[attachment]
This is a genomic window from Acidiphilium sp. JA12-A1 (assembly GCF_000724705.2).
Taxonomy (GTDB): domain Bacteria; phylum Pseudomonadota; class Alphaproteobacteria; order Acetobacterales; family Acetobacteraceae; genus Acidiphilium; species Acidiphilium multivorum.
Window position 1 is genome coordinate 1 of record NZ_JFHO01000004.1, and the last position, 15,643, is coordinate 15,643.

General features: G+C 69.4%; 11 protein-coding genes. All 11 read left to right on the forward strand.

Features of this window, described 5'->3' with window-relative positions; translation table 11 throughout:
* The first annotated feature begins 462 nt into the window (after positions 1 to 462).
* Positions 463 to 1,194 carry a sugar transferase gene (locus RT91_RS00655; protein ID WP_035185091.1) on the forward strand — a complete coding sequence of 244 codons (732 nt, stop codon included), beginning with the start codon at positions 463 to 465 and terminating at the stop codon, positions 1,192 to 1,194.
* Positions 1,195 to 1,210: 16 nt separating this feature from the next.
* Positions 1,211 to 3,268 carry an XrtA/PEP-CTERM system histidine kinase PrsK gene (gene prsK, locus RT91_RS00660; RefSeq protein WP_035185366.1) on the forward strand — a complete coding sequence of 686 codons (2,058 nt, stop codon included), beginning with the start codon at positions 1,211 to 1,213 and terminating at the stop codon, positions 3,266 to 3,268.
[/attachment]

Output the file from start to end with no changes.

This is a genomic window from Acidiphilium sp. JA12-A1 (assembly GCF_000724705.2).
Taxonomy (GTDB): domain Bacteria; phylum Pseudomonadota; class Alphaproteobacteria; order Acetobacterales; family Acetobacteraceae; genus Acidiphilium; species Acidiphilium multivorum.
Window position 1 is genome coordinate 1 of record NZ_JFHO01000004.1, and the last position, 15,643, is coordinate 15,643.

General features: G+C 69.4%; 11 protein-coding genes. All 11 read left to right on the forward strand.

Features of this window, described 5'->3' with window-relative positions; translation table 11 throughout:
* The first annotated feature begins 462 nt into the window (after positions 1 to 462).
* Positions 463 to 1,194 carry a sugar transferase gene (locus RT91_RS00655; protein ID WP_035185091.1) on the forward strand — a complete coding sequence of 244 codons (732 nt, stop codon included), beginning with the start codon at positions 463 to 465 and terminating at the stop codon, positions 1,192 to 1,194.
* Positions 1,195 to 1,210: 16 nt separating this feature from the next.
* Positions 1,211 to 3,268 carry an XrtA/PEP-CTERM system histidine kinase PrsK gene (gene prsK, locus RT91_RS00660; RefSeq protein WP_035185366.1) on the forward strand — a complete coding sequence of 686 codons (2,058 nt, stop codon included), beginning with the start codon at positions 1,211 to 1,213 and terminating at the stop codon, positions 3,266 to 3,268.